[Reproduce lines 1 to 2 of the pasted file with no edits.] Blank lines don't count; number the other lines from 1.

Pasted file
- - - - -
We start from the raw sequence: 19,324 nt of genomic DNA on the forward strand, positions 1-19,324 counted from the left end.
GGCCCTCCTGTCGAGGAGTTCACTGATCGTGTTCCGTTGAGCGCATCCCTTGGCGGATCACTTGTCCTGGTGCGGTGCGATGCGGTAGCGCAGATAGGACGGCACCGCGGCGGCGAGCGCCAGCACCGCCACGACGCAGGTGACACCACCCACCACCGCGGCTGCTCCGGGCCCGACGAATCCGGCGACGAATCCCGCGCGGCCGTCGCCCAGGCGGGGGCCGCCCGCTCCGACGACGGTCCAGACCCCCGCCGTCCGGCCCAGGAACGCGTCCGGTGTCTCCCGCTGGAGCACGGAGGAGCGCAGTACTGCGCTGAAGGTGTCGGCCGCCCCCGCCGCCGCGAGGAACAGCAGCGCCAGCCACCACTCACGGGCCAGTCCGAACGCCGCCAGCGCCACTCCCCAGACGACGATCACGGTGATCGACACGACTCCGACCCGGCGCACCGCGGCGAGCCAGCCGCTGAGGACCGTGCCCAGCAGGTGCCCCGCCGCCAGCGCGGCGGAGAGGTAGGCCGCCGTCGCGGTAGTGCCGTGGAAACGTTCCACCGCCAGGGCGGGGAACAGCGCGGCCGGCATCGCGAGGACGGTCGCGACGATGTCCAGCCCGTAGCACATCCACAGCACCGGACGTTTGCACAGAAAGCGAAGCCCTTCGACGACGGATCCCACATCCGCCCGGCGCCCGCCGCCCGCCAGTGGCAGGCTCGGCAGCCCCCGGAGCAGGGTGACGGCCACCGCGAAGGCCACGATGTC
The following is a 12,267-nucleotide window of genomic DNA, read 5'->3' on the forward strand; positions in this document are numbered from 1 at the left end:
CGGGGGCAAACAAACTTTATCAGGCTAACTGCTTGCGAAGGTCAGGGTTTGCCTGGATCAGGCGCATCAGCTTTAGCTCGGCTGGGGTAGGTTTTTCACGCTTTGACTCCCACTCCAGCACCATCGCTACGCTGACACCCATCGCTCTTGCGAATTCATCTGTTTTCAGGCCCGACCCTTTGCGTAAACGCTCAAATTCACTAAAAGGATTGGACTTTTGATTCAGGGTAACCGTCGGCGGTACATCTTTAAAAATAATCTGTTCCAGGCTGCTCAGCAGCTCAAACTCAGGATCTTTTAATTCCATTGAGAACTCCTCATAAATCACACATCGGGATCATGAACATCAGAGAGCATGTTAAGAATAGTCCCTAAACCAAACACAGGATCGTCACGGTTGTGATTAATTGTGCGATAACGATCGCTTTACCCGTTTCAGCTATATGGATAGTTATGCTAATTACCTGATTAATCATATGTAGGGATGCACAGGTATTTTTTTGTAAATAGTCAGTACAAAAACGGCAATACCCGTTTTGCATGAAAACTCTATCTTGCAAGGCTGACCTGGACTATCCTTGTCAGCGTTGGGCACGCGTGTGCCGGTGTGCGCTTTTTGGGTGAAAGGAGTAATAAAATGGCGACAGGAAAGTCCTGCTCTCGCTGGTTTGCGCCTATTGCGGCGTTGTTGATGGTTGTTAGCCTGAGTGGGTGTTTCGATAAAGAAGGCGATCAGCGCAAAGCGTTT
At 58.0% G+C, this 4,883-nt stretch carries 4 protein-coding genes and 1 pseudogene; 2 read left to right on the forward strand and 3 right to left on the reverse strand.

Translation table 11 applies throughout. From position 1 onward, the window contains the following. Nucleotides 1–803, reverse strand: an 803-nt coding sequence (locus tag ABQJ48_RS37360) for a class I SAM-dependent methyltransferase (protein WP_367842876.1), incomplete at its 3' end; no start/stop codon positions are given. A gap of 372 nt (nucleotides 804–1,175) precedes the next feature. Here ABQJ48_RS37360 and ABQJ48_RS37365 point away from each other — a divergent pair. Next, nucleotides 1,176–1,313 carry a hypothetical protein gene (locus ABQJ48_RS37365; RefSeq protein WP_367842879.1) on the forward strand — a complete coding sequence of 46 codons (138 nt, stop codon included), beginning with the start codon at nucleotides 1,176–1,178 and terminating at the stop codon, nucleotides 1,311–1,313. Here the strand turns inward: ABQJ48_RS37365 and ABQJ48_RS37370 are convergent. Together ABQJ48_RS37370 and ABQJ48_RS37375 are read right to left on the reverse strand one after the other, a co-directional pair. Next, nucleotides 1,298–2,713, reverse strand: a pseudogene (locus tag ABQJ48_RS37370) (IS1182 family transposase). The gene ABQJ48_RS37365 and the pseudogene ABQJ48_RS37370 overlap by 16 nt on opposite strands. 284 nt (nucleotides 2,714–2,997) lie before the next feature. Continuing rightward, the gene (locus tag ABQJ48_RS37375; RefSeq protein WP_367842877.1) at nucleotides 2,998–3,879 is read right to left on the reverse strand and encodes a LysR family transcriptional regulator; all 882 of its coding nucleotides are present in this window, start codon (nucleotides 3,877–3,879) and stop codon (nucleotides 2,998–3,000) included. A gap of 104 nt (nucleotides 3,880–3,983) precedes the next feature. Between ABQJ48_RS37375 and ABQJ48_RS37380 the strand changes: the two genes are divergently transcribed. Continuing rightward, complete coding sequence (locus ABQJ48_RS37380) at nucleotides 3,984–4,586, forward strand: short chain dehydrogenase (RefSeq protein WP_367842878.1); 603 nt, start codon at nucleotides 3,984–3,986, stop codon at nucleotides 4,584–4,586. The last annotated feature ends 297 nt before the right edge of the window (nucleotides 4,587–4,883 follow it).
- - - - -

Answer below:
We start from the raw sequence: 19,324 nt of genomic DNA on the forward strand, positions 1-19,324 counted from the left end.
GGCCCTCCTGTCGAGGAGTTCACTGATCGTGTTCCGTTGAGCGCATCCCTTGGCGGATCACTTGTCCTGGTGCGGTGCGATGCGGTAGCGCAGATAGGACGGCACCGCGGCGGCGAGCGCCAGCACCGCCACGACGCAGGTGACACCACCCACCACCGCGGCTGCTCCGGGCCCGACGAATCCGGCGACGAATCCCGCGCGGCCGTCGCCCAGGCGGGGGCCGCCCGCTCCGACGACGGTCCAGACCCCCGCCGTCCGGCCCAGGAACGCGTCCGGTGTCTCCCGCTGGAGCACGGAGGAGCGCAGTACTGCGCTGAAGGTGTCGGCCGCCCCCGCCGCCGCGAGGAACAGCAGCGCCAGCCACCACTCACGGGCCAGTCCGAACGCCGCCAGCGCCACTCCCCAGACGACGATCACGGTGATCGACACGACTCCGACCCGGCGCACCGCGGCGAGCCAGCCGCTGAGGACCGTGCCCAGCAGGTGCCCCGCCGCCAGCGCGGCGGAGAGGTAGGCCGCCGTCGCGGTAGTGCCGTGGAAACGTTCCACCGCCAGGGCGGGGAACAGCGCGGCCGGCATCGCGAGGACGGTCGCGACGATGTCCAGCCCGTAGCACATCCACAGCACCGGACGTTTGCACAGAAAGCGAAGCCCTTCGACGACGGATCCCACATCCGCCCGGCGCCCGCCGCCCGCCAGTGGCAGGCTCGGCAGCCCCCGGAGCAGGGTGACGGCCACCGCGAAGGCCACGATGTC